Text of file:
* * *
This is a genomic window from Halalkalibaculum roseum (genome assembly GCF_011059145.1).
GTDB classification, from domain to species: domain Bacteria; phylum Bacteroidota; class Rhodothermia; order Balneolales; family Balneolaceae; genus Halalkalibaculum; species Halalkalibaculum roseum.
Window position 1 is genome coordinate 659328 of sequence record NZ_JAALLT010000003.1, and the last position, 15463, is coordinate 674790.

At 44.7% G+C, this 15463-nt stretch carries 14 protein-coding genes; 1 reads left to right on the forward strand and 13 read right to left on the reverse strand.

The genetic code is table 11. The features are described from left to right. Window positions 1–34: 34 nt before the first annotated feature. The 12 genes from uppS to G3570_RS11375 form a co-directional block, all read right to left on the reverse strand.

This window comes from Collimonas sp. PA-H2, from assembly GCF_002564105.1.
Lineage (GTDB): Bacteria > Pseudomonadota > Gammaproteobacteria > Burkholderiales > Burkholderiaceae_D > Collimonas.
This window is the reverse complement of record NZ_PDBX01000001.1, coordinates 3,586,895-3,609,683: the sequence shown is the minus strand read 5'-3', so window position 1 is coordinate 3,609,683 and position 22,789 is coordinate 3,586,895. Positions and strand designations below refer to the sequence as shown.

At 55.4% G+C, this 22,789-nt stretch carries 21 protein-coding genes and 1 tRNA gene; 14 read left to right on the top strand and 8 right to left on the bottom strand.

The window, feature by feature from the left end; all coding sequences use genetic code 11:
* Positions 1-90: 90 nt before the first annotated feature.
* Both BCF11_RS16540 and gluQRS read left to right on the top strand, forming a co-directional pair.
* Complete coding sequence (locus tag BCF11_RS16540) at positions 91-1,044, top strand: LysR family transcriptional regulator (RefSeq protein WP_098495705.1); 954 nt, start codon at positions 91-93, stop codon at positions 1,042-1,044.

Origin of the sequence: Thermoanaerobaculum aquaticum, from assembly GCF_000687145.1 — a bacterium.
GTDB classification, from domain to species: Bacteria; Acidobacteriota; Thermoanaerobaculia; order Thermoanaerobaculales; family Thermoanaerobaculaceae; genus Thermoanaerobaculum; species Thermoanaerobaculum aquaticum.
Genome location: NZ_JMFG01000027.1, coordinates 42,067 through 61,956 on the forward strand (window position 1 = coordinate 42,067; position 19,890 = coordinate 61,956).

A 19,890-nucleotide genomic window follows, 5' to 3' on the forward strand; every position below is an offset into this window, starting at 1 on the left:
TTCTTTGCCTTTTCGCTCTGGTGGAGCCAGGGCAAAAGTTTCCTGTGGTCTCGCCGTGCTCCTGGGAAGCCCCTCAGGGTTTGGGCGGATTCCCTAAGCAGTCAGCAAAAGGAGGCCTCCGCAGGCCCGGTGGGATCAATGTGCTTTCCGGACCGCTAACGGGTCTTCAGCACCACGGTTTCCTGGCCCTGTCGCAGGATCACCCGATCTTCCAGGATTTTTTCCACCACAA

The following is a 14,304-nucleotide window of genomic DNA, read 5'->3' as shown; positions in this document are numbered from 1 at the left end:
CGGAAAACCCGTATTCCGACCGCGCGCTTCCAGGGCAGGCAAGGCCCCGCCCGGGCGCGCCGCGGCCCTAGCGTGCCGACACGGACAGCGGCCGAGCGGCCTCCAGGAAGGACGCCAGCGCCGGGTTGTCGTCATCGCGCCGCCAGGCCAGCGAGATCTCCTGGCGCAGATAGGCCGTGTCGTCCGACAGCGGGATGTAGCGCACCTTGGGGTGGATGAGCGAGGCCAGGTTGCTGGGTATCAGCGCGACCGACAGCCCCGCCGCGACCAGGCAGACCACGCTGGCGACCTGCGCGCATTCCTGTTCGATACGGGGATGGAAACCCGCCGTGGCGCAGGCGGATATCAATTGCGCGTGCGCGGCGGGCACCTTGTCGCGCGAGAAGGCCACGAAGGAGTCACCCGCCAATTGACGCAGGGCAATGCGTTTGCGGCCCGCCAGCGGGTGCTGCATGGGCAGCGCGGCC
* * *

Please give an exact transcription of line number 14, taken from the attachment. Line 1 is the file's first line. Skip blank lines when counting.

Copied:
Origin of the sequence: Thermoanaerobaculum aquaticum, from assembly GCF_000687145.1 — a bacterium.